Another Teachers’ Day. Flashback to the times when we used to make “My Favorite Teacher” cards and decorate classrooms for the big day.
It’s been long since then. Somehow, I feel I have never even tried to thank those teachers who did so much for me in the past. Was it just my indifference, or could I really have done something about it?
For starters, let me at least try remembering some of my old teachers and the difference they made to me.
Let me start at the beginning. Playschool. I don’t remember much of those days, except when Sudha Miss got married and left the playschool. All us kids went off-color for a few days, until the other teachers forced her to come back and spend a week with us and gently break it to us that she was going far far away. Trust me, I have never felt so attached to anyone ever.
Kindergarten at Oxford. Two teachers who were damn touchy about the fact that they were of a minority community. We used to have these discourses about different types of God and how ultimately they are all the same. It’s really funny when that’s done for a whole class of four-year-olds who have a really vague notion of God and zilch knowledge of religion, let alone religious differences. One incident I vividly recall: these two teachers were for some reason asking me who my favorite teacher was, and I said “Geeta ma’am” [coz she gave me chocolates for reciting multiplication tables correctly]. Then they asked me, “Why, you don’t like us ‘coz we’re of a different religion?” I burst into tears.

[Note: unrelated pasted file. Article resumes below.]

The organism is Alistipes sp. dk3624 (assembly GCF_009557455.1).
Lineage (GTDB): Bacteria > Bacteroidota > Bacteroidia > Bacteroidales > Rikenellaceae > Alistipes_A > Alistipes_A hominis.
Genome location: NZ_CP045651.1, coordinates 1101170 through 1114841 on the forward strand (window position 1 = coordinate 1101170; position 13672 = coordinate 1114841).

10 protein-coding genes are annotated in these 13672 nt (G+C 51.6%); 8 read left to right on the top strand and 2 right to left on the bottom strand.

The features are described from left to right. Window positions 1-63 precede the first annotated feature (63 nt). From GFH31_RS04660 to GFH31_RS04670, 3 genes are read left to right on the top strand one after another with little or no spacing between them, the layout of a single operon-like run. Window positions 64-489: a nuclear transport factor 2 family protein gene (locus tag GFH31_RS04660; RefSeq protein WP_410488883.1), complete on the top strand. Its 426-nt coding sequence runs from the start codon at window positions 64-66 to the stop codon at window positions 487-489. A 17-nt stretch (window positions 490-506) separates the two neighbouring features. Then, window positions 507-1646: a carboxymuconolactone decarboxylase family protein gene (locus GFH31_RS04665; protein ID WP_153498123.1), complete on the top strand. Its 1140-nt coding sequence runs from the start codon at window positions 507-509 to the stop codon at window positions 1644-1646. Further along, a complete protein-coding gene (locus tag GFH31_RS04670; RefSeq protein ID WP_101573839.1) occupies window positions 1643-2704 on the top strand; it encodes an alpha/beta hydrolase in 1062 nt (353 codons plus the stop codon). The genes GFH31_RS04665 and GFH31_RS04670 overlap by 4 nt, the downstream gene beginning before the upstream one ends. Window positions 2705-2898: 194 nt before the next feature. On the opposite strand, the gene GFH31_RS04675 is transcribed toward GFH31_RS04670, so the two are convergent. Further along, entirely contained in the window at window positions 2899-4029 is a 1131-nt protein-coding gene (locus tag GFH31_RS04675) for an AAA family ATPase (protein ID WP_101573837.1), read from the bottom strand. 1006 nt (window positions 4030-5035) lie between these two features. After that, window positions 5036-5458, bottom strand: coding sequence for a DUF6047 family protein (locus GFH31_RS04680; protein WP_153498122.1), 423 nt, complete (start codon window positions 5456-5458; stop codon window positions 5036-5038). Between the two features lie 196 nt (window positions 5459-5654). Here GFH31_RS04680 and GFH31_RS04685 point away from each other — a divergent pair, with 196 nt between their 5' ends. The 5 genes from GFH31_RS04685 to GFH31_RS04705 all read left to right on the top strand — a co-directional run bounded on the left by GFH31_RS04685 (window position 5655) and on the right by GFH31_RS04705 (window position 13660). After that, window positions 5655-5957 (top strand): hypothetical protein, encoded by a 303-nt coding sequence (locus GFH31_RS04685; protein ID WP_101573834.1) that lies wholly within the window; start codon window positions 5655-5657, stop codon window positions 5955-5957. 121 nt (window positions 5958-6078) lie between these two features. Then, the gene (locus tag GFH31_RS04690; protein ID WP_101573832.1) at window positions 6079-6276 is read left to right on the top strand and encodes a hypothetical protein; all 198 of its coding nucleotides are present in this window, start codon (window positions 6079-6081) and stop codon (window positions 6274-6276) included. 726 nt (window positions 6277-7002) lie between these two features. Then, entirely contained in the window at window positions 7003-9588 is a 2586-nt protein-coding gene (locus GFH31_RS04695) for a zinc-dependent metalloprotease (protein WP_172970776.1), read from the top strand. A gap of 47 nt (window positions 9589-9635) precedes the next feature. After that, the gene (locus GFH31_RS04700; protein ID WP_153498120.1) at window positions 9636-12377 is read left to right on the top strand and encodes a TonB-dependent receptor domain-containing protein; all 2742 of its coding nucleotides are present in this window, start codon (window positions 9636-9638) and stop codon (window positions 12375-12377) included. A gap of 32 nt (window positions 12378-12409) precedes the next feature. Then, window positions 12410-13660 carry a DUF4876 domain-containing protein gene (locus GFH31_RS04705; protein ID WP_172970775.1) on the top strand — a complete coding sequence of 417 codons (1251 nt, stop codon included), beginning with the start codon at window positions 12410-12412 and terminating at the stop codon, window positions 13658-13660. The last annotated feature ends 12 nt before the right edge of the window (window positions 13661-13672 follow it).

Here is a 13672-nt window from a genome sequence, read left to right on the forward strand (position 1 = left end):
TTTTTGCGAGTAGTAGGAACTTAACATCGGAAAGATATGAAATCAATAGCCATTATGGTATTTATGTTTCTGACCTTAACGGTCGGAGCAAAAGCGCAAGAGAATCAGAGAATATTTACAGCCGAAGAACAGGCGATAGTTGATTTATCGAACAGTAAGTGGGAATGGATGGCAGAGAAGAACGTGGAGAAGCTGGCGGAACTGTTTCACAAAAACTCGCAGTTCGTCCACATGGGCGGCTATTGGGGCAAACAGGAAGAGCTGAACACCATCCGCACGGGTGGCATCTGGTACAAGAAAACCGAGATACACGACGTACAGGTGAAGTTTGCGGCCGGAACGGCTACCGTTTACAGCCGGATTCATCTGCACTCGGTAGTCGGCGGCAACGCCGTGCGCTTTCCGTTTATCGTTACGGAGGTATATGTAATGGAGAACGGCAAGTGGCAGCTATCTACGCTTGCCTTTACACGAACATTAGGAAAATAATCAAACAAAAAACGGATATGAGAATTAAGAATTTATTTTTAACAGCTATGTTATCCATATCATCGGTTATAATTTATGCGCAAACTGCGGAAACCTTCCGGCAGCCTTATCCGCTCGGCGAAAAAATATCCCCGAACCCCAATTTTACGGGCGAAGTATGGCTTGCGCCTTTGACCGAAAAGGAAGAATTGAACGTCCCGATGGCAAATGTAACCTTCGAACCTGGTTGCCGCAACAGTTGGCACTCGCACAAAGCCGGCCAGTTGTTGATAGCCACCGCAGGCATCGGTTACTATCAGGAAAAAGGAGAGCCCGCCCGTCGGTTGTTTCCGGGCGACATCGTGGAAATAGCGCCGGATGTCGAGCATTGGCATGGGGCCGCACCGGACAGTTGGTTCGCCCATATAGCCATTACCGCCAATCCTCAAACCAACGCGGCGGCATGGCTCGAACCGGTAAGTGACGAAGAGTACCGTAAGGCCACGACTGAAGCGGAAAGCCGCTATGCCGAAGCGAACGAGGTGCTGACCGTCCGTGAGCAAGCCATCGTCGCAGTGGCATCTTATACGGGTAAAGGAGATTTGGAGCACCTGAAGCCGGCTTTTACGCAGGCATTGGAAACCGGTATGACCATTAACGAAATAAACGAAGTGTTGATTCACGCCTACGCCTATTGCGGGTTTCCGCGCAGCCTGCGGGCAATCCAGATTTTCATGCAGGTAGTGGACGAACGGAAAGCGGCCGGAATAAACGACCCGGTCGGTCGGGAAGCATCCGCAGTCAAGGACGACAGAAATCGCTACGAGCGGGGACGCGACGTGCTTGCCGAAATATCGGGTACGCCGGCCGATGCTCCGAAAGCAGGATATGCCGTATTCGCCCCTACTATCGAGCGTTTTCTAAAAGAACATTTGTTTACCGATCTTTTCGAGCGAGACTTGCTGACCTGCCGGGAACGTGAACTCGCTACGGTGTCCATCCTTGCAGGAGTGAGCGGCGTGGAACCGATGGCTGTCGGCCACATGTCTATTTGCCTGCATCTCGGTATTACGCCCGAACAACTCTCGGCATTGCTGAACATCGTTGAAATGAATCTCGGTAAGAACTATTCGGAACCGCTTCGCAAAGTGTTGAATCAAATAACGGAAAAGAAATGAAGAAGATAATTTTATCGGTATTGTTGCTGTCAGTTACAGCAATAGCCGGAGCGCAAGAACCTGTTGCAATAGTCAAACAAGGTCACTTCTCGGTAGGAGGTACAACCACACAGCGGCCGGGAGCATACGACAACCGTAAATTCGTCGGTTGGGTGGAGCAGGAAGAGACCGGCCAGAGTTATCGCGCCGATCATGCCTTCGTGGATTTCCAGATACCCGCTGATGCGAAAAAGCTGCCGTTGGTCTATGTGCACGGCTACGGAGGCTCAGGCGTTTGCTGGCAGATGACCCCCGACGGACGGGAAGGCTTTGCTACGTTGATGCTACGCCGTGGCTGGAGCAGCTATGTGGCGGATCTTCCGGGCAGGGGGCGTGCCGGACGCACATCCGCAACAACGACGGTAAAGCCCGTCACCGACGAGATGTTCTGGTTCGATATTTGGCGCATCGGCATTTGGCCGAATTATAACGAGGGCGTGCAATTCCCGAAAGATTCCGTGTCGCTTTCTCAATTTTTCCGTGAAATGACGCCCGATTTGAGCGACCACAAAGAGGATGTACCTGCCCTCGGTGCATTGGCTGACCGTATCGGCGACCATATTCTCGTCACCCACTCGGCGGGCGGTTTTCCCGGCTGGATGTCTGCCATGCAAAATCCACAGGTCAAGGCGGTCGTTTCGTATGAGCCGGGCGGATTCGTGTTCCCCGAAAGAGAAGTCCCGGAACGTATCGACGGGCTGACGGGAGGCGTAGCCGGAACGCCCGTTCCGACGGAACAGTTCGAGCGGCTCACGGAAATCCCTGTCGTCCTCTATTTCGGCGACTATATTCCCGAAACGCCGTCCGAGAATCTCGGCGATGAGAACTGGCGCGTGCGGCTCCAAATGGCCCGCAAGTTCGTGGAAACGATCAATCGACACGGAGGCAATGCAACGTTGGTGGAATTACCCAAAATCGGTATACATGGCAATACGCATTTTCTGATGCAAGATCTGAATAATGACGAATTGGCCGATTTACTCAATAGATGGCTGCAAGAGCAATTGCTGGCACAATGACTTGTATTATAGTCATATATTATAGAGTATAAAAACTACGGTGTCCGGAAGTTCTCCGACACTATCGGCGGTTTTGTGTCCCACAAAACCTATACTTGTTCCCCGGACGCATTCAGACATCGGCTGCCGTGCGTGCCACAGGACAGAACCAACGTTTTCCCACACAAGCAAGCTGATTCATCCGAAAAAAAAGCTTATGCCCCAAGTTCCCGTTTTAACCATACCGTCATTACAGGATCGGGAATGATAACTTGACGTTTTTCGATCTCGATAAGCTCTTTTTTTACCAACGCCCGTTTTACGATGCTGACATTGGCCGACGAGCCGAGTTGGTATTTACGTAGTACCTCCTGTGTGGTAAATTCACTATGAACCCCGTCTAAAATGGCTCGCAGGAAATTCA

Next, Class 1 with Mrs. Deborah Gomez, who is THE best person to deal with all sorts of five-year-olds. She was a strict disciplinarian, ensured that all of us felt good about coming to school, that all of us had good handwriting, kept our things neat, and most of all [more so in my case], that we finished eating our lunch. She still remembers each of us, and all the things we did when we were under her, and, I guess, no student who was under her will ever forget her.